Third, this study found that the time taken from enrolment to ART initiation was nearly 2 months despite the national guideline recommended initiating ART as soon as possible among those with CD4 count ≤ 500 cells/mm3, which comprised up to 80% of this cohort. This could reflect delay due to referral and transport time to be seen at ART centres for assessment and initiation and/or time needed for pre-treatment counseling and assessment. It would be important to explore the reasons for these delay (patient, provider, and health system factors) using qualitative research methods as the NAP plans to move to a test and treat strategy. A recently published systematic review reported reasons for delay initiating of ART included both demand-side factors, and supply-side factors (15).

Our study has several strengths. We reported a large cohort of PLHIV on ART receiving care at ART satellite sites, which is the first of this nature in Myanmar. The study used routinely collected data and we have observed very few missing data in our cohort. There are several limitations of this study. First, we only reported data from four out of the available 20 such ART satellite sites in Myanmar and from a single NGO provider, the findings have limited generalizability and should be carefully interpreted. Data from other NGO providers was not routinely available to be provided to the NAP to include in this analysis, reflecting a weakness in the recording and reporting systems that need to be addressed. Second, information on important key clinical variables such as presence of opportunistic infections, CPT, IPT, and HIV viral load, that could be associated with unfavorable outcome were not available. We note data on “migrant” status was not collected, which is an important group in urban Yangon and could have been associated with lower retention in care. Third, as our cohort started at the time of ART initiation, we did not have data to report on the cascade of care from the time of diagnosis to the suppression of viral load. This also may lead to bias toward favorable outcomes as our cohort does not include those enrolled on ART, only those initiated.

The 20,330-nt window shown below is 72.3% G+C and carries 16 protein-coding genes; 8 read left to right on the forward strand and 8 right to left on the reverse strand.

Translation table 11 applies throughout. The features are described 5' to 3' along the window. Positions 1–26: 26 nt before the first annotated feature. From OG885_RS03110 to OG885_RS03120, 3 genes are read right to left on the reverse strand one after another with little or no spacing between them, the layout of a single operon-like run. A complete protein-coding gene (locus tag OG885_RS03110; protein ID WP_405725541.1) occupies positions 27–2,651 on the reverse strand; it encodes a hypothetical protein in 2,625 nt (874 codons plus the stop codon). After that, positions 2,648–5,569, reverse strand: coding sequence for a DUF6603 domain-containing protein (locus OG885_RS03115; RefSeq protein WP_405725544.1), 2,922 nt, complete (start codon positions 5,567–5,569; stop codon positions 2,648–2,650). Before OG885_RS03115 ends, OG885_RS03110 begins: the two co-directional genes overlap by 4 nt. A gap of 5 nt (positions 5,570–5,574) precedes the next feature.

Based on the findings, there are some useful programmatic implications. The retention rate after 3 years in this cohort was high, supporting continuation of this model and potential expansion to other remote and hard-to-reach areas with ongoing monitoring and evaluation. Two systematic reviews of peer interventions for HIV have shown an effect on behavioral outcomes but mixed results on clinical outcomes, noting a lack of well-designed comparative studies (16, 17). A study from an Africa country with a similar community based care service model reported high retention among HIV patients on ART compared with the standard of care (73 vs. 44%) (18).

Second, there should be a focus on enhancing data collection systems in ART satellite sites and careful counseling and systematic history taking of HIV transmission risk in order to capture more accurate information to inform program planning. The NAP is currently rolling out an electronic medical record system for HIV and will need to engage NGO providers in its utilization. Efforts should be made to strengthen access to earlier diagnosis given the advanced immune suppression of this cohort. Operational research to describe the HIV care cascade from screening (via the peer outreach model) through to retention in care should be conducted. Assessment of nutritional status of PLHIV at ART satellite sites would be helpful as nutritional interventions could be developed and implemented along with the standard package of care provided at the ART satellite sites. Further quantitative as well as qualitative research could be also undertaken to assess the outcomes at remain ART satellite sites and explore the delays in ART initiation after enrolment.

Conclusion